EmoryGives, the University’s corporate giving campaign,
raised $405,674 for its charitable partners, falling just short
of its goal of $425,000.
This is the first time since the mid-1990s that Emory has failed
to meet is goal for charitable giving. According to Michelle Smith,
director of corporate giving, this year’s numbers are more
the result of a less-than-friendly economy than a lack of caring
on the part of the University community.
“We made 95 percent of our goal, and that’s pretty good
in this economy,” said Smith, who has directed corporate giving
at Emory since 1996. “Nationwide, giving is down for a whole
variety of charities. Big and small charities are seeing a reduced
flow of dollars both from corporations and individuals.”
Despite missing the goal, there is quite a bit of positive news.
Participation, for instance, rose above 10 percent this year. Last
year, the figure was 6.9 percent. Helping a good deal was an EmoryGives-sponsored
holiday party in November that drew more than 500 people to the
Phipps Plaza Parisian department store for an after-hours shopping
spree, with a percentage of proceeds going to the campaign.
The University’s Emory Angels (donors who gave $1,000 or more)
stayed about the same; 125 people qualified, down just 11 from last
year. In all 1,644 faculty and staff members donated to EmoryGives
from across the University.
Employees at Oxford were particularly charitable. Oxford nearly
doubled its institutional goal of $3,000 by raising $5,795. More
than 21 percent of Oxford faculty and staff participated.
Also surpassing institutional goals for giving were Crawford Long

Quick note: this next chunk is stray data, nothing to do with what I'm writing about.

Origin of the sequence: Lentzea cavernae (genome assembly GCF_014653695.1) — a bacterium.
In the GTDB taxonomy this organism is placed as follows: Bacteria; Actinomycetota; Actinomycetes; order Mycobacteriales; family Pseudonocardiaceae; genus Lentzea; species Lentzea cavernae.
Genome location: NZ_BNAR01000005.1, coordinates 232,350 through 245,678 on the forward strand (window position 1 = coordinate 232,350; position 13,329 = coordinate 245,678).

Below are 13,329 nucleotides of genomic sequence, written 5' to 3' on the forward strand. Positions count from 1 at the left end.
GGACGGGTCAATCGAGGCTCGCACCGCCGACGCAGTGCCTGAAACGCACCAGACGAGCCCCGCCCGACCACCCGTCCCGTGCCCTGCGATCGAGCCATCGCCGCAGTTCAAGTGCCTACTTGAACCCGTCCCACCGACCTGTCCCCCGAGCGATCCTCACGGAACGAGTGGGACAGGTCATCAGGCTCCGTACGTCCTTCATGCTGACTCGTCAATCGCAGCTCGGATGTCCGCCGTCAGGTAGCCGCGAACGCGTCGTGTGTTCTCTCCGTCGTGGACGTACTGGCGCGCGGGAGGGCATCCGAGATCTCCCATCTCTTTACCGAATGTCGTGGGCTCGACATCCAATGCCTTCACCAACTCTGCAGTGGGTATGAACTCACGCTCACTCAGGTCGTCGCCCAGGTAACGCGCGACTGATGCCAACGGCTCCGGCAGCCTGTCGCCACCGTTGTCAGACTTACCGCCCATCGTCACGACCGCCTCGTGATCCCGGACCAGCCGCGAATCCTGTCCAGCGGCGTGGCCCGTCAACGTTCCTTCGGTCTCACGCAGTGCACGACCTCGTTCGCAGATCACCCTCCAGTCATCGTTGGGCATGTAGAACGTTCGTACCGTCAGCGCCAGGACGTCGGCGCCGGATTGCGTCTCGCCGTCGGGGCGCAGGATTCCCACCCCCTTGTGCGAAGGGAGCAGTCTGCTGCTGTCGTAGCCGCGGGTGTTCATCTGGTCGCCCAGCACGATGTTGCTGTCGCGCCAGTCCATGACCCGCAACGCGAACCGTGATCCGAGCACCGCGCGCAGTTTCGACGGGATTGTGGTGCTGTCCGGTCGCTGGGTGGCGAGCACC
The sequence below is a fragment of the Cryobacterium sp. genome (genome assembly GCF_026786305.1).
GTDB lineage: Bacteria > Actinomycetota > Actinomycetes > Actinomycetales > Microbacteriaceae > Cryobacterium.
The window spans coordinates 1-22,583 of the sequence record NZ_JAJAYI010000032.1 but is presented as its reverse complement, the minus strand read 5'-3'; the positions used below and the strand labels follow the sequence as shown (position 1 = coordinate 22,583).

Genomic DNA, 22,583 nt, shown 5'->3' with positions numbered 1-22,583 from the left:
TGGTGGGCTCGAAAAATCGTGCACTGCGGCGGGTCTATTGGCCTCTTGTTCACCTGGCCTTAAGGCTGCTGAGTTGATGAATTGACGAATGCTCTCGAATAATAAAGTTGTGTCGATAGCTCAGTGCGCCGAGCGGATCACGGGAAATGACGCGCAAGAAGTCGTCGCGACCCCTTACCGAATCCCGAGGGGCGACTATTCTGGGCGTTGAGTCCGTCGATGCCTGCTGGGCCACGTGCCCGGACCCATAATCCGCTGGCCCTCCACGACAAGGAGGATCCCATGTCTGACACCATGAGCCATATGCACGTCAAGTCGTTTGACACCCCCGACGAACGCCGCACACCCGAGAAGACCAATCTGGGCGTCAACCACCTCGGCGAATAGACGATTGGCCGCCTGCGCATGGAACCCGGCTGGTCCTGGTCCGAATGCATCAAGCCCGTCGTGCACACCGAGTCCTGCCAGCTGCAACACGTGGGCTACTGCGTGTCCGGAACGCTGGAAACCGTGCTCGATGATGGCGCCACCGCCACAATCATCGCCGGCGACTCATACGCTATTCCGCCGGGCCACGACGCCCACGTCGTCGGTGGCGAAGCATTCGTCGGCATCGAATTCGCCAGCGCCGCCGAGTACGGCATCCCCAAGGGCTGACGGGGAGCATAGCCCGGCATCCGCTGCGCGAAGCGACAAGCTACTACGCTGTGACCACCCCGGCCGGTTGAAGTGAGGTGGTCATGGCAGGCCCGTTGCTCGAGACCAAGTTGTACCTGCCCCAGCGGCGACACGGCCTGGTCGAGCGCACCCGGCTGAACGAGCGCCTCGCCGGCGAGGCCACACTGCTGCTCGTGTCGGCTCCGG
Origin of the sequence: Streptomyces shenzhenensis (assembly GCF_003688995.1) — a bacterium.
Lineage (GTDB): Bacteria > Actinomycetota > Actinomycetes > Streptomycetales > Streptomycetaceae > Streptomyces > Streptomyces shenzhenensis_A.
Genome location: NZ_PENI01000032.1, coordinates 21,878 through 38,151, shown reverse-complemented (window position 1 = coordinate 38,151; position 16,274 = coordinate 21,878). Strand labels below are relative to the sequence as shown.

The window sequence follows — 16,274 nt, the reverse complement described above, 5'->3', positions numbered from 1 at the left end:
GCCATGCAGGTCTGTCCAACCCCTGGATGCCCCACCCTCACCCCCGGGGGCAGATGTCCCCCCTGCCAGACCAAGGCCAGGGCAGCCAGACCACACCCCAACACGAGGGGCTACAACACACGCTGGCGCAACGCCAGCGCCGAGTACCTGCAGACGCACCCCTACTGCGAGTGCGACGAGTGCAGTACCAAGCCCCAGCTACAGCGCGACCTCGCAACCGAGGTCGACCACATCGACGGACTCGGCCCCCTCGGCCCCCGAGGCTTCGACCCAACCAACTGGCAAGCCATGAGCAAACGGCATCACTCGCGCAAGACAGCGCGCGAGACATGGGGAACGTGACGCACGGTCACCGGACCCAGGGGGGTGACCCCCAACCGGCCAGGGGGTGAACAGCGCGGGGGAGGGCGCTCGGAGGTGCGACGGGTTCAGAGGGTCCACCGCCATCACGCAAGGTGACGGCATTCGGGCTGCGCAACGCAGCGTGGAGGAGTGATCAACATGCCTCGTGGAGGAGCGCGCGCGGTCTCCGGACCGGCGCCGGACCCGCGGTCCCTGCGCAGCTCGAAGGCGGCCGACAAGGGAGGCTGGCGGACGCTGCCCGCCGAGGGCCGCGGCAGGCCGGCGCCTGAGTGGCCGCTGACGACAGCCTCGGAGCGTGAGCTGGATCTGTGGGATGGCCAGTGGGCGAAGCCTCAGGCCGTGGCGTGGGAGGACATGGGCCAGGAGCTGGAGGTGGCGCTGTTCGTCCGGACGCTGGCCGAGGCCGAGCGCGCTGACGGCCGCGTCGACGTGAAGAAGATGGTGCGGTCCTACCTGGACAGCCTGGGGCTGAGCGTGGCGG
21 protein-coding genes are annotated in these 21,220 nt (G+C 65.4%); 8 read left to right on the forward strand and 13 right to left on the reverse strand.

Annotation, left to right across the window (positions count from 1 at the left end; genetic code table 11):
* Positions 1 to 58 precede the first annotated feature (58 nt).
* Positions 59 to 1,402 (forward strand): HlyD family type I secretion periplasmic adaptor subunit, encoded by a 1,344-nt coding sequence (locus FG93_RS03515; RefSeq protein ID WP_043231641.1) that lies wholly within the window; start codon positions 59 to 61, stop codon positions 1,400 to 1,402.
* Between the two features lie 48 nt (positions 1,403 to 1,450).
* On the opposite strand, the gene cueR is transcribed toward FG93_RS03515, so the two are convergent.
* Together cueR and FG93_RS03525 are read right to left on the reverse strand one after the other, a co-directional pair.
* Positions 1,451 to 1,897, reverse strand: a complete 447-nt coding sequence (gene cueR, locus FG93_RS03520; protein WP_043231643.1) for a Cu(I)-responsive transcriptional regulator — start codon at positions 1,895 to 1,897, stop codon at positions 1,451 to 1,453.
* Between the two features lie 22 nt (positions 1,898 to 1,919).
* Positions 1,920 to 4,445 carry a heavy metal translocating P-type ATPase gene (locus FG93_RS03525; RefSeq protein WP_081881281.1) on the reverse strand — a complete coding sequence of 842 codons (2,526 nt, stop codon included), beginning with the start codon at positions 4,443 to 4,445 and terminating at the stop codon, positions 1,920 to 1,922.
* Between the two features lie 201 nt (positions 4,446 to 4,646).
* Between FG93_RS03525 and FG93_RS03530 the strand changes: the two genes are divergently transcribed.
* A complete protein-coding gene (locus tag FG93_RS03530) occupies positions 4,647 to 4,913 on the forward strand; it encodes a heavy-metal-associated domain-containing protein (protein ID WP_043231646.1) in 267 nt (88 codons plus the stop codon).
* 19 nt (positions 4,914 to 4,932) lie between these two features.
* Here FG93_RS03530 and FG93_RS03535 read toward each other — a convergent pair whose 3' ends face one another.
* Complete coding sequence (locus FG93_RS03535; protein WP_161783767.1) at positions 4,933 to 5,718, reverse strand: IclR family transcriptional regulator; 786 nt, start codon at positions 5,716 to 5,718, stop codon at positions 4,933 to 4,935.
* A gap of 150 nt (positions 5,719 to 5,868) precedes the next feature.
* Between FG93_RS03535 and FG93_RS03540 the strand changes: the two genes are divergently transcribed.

($20,600; goal: $16,000) and the Emory Children’s Center ($1,100;
The breakdown of Emory’s gifts to each of its charitable partners
and their member agencies follows: United Way ($224,031), Community
Health Charities of Georgia ($85,067), Earth Share of Georgia ($45,503),
Georgia Shares ($33,414), Georgia Black United Fund ($11,731) and
United Fund of Covington ($5,917).
“I feel really good,” Smith said. “I’m disappointed
that we didn’t reach our goal, but as things have settled
out, I feel pretty positive. I think Emory can feel good. People
here stood up and showed that they care.”
For spring semester, EmoryGives will turn its attention to the campaign’s
volunteer component, which connects Emory faculty and staff to opportunities
around Atlanta in which they can donate their time.
Smith said she plans to team up with campus organizations such as
Employee Council to help promote the effort and will send out feelers
to a variety of other campus organizations for teaming opportunities.
In March, the Emory-Gives website (www.emorygives.emory.edu)
will be updated with new volunteer information.